Europe’s biggest aerospace castings facility now operational
A castings facility capable of producing some of the biggest titanium aerospace components in the world is now operational at the University of Sheffield Advanced Manufacturing Research Centre (AMRC).
Construction of the furnace for the AMRC Castings Group was completed last year and in the past few weeks the first tests or ‘hot commissioning’ as it is known, have been completed successfully.
The furnace has three interchangeable crucibles with the capacity for melting 250kg, 500kg and 1000kg of metal, which give it the versatility to produce components with a finished weight ranging upwards from 60kg.
A molten mass in excess of 1000kg is required to make a 500kg titanium casting and only a handful of furnaces exist globally that are capable of casting near net shape aerospace components of this size.
With leading aerospace primes and manufacturing companies already lining up to collaborate on research, AMRC Castings is conducting initial paper and pilot studies to explicitly identify the risks and value streams associated with casting large-scale near-net shape components in titanium.
This research aims to refine and enhance the casting process, reassuring engineers that casting can create lower buy-to-fly ratios for large-scale aerospace components; whilst maintaining the performance expectations when compared to their forged counterparts.
AMRC Castings Research and Development Manager, Mark D’Souza-Mathew, said: “AMRC Castings has over 15 years of experience in casting titanium and we are now aiming to assist companies considering a transfer of manufacturing from forged to cast for the production of large-scale near-net shape components.
“The cost savings with near-net shape castings are huge, with efficiencies in wastage and time-savings on the machining and finishing processes. Buy-to-fly ratios are improved from 5:1 with typical forged components down to 1.5:1 via the cast route,” added Mark.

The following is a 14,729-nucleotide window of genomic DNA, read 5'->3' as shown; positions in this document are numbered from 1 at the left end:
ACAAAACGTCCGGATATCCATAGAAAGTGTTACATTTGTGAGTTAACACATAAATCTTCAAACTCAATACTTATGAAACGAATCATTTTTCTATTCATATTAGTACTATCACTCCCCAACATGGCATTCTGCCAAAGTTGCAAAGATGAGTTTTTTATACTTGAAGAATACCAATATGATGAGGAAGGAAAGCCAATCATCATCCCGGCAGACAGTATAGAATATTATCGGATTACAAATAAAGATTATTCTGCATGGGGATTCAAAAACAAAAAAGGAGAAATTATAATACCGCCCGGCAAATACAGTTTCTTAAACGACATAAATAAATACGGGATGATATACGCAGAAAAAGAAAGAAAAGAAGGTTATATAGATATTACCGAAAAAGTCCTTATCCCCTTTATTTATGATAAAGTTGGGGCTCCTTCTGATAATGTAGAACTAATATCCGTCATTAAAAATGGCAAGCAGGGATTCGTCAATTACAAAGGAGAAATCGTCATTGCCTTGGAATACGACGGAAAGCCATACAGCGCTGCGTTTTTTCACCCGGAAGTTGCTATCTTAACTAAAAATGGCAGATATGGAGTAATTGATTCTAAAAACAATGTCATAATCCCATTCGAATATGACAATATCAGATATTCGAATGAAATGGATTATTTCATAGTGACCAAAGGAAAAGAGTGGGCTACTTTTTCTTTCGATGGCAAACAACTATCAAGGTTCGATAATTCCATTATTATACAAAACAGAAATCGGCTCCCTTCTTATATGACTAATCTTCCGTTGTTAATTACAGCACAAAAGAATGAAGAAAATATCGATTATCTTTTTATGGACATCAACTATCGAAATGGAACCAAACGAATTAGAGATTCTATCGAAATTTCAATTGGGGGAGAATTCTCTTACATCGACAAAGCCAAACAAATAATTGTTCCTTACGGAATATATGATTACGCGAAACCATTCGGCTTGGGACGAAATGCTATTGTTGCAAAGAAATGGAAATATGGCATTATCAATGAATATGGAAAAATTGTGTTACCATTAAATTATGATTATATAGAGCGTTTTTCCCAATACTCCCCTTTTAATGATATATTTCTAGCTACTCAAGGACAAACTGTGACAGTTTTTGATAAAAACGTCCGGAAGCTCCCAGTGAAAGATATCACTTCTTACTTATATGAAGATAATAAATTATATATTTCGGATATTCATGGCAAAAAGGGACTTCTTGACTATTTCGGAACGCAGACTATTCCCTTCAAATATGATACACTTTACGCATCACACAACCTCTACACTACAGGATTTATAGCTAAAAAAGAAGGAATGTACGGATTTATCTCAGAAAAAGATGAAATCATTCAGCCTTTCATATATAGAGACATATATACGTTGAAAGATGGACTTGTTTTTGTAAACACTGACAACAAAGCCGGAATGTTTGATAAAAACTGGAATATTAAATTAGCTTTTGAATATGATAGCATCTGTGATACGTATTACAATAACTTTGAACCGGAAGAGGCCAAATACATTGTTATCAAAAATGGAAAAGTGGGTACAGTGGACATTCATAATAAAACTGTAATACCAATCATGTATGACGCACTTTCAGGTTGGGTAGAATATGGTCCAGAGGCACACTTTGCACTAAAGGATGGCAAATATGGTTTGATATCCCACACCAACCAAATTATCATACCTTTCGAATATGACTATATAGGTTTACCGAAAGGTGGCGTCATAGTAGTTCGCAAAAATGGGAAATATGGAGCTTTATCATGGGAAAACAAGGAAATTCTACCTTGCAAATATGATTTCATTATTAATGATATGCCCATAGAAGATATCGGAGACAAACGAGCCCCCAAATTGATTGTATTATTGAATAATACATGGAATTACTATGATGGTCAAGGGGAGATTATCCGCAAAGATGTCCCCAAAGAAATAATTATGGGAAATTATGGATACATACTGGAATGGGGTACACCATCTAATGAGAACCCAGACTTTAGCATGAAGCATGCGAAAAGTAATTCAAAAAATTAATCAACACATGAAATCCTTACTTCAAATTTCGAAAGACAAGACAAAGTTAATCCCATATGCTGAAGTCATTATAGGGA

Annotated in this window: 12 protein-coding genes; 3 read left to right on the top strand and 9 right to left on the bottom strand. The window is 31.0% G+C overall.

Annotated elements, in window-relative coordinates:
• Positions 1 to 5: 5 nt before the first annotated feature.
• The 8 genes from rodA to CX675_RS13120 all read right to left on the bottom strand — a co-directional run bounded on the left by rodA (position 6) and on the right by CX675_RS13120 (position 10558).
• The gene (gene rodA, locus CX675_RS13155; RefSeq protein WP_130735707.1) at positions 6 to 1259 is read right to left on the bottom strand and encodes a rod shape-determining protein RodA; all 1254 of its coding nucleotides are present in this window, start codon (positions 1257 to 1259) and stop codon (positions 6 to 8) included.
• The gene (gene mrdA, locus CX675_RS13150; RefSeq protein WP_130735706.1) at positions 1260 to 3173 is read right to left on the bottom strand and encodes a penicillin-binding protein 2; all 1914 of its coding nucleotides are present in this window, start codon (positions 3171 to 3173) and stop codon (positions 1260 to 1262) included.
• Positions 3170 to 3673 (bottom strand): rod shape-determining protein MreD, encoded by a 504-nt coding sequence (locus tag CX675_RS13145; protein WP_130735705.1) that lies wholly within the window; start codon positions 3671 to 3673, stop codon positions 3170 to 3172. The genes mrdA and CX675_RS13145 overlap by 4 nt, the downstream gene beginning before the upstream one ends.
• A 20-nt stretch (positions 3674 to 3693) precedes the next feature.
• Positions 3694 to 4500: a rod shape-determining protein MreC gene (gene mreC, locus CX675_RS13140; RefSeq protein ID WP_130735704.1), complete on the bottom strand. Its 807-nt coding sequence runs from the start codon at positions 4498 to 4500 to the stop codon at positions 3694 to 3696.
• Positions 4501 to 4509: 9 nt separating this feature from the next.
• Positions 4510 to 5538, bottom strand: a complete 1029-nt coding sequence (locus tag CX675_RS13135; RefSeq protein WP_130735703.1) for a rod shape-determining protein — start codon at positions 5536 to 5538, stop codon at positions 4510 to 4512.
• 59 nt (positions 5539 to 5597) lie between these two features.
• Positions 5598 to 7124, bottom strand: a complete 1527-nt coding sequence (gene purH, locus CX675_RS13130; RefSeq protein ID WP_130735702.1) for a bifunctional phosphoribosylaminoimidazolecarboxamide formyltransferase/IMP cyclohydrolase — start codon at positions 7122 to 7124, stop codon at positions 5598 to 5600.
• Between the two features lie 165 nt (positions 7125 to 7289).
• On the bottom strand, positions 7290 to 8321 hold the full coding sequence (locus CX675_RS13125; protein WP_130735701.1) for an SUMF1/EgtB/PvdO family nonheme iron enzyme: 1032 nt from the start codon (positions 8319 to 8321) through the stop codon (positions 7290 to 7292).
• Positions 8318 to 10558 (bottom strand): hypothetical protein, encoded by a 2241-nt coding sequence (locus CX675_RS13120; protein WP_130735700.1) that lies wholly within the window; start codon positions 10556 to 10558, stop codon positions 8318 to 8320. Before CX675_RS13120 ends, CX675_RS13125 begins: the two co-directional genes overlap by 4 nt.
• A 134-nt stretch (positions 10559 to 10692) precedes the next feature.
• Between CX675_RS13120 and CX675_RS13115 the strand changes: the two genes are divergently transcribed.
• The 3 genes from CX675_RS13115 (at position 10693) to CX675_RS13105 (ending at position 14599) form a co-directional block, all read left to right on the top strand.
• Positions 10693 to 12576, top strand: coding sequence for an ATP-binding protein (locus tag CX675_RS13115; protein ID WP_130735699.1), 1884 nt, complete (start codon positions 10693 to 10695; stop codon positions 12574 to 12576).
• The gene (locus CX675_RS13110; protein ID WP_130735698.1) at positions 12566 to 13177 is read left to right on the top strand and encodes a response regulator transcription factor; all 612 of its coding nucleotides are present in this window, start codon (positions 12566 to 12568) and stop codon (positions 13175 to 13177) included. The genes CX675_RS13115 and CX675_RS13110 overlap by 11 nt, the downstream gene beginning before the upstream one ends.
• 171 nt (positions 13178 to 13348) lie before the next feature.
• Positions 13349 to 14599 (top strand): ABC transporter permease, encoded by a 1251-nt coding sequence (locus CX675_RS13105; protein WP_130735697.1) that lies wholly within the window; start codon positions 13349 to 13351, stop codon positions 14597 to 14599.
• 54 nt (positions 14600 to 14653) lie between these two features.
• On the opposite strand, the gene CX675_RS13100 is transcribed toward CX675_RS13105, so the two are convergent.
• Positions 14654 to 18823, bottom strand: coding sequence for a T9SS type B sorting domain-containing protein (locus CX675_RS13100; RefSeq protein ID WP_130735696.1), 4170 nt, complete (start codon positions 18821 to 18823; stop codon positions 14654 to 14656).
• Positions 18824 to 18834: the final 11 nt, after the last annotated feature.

Casting can produce superior material properties to both forging and machining. In particular, the new furnace built at AMRC Castings’ facility allows enhanced cooling to better control the material microstructure.
Mark said: “We are reviewing the alternative manufacturing technologies to focus on our strengths, delivering to the end-users improved part complexity and ‘light-weighting’, realising reductions in manufacturing costs and operational emissions.”
“We are working with the Aerospace Technology Institute and the High Value Manufacturing Catapult to define a programme of work and explore the boundaries of large-scale near-net shape castings. This will include retro-fitting the workshop floor with sensors to extract process related information, with a view to developing manufacturing intelligence and supporting simulation software.
“In addition to simulating the melting and pouring stages, we also aim to apply Finite Element Analysis to the shell development stage. The aims are to improve process consistency and achieve manufacturing excellence, providing end-users with an increased level of confidence when manufacturing high integrity parts.”
AMRC Castings’ new furnace is part of a major investment and R&D programme, designed to enable UK companies to break into global markets for largescale titanium aerospace engine and structural components and is backed by the UK’s Aerospace Technology Institute; innovation agency, Innovate UK; and High Value Manufacturing Catapult. It will be ready for industrial access around Summer 2017.
The wider goal for the AMRC is to establish the UK’s position as a leading supplier of this high-value, high-impact technology. With dissemination to the participating supply chain strengthening existing operations, developing strong business models for new operations such as volume production foundries and concentrating intellectual property; increasing skill levels and generating jobs within the UK.